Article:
United Airlines: The not-so-friendly skies
“It is the ‘re-accommodation’ heard ’round the world,” said Derek Thompson in TheAtlantic.com. United Airlines created its own public relations nightmare this week after a viral video showed a 69-year-old passenger being violently yanked from an overbooked flight. Passengers had boarded Flight 3411 from Chicago to Louisville when they were told four seats needed to be vacated for United crew members. The airline offered $800 and a hotel stay to people who would switch flights; when there were no takers, a computer selected four “volunteers” to be bumped. One, Dr. David Dao of Kentucky, refused—saying he was a doctor and needed to see his patients the next morning. United summoned airport police, who wrenched a screaming Dao from his seat—smashing his face into the armrest—before dragging him, limp and bloodied, down the aisle. United CEO Oscar Munoz made matters even worse by releasing a cold, Orwellian statement in which he apologized for having had to “re-accommodate” Dao.
This “horror show” was the product of the airline industry’s “ridiculous, outdated overbooking system,” said Daniel Gross in Slate.com. “For an airline, every empty seat on a flight is an economic tragedy.” So carriers routinely overbook on routes where there’s sufficient demand, betting that some passengers won’t show. When their bet doesn’t pay off, airlines simply bump people. Overbooking is just one of the countless indignities of modern air travel, said Tom Gara in BuzzFeed.com, “from the cramped seats to the constant delays.” After a decade of mergers and acquisitions that have seen 11 domestic airlines “shrunk down to five extremely big ones,” there’s simply not much competition—leaving customers with very few options. To put it simply: “Airlines treat you badly because they can.”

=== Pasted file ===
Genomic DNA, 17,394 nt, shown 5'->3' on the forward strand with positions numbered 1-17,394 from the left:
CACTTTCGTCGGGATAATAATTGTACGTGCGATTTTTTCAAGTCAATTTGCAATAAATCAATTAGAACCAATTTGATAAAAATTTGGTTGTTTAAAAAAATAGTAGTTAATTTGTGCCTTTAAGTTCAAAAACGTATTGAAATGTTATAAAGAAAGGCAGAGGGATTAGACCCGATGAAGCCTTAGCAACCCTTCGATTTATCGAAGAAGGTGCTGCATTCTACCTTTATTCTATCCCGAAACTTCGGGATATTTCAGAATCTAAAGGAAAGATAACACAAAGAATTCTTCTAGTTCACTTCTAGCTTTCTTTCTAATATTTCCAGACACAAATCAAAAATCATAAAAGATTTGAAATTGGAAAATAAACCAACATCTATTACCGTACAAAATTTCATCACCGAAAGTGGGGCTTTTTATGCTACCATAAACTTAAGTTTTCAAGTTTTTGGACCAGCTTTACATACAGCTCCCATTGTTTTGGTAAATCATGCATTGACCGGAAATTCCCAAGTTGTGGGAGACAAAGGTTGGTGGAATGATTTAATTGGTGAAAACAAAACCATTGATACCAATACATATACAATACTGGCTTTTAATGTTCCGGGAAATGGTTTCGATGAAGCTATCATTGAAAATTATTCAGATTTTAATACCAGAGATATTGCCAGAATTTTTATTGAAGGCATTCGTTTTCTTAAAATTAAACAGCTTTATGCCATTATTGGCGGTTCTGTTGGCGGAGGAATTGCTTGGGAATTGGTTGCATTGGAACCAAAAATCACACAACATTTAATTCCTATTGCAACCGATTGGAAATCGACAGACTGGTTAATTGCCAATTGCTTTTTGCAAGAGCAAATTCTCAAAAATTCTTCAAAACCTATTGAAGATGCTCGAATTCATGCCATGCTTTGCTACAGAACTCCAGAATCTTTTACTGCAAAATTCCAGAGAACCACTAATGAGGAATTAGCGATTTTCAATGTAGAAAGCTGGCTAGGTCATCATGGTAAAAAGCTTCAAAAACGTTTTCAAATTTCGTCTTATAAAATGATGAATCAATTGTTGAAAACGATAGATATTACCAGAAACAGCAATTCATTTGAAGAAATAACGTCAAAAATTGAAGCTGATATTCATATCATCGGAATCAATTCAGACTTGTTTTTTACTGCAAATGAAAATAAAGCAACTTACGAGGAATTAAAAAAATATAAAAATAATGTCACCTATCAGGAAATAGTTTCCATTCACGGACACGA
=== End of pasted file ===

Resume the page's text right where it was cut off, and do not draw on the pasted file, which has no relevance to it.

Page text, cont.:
But for United, “the adage about a picture being worth a thousand words never seemed as true,” said Michael Hiltzik in LATimes.com. Without the “raw” video of this brutal assault, there might never have been a firestorm over United’s behavior. In retrospect, it would have been more sensible for United to increase the compensation to the legal cap of $1,350, which might have persuaded a few passengers to take the money. Instead, the company—which made $2.3 billion last year—decided to “cheap out.” Now United’s shares have slid 4 percent and its reputation has been badly damaged. “If there’s any justice in the world, now they’ll really pay.”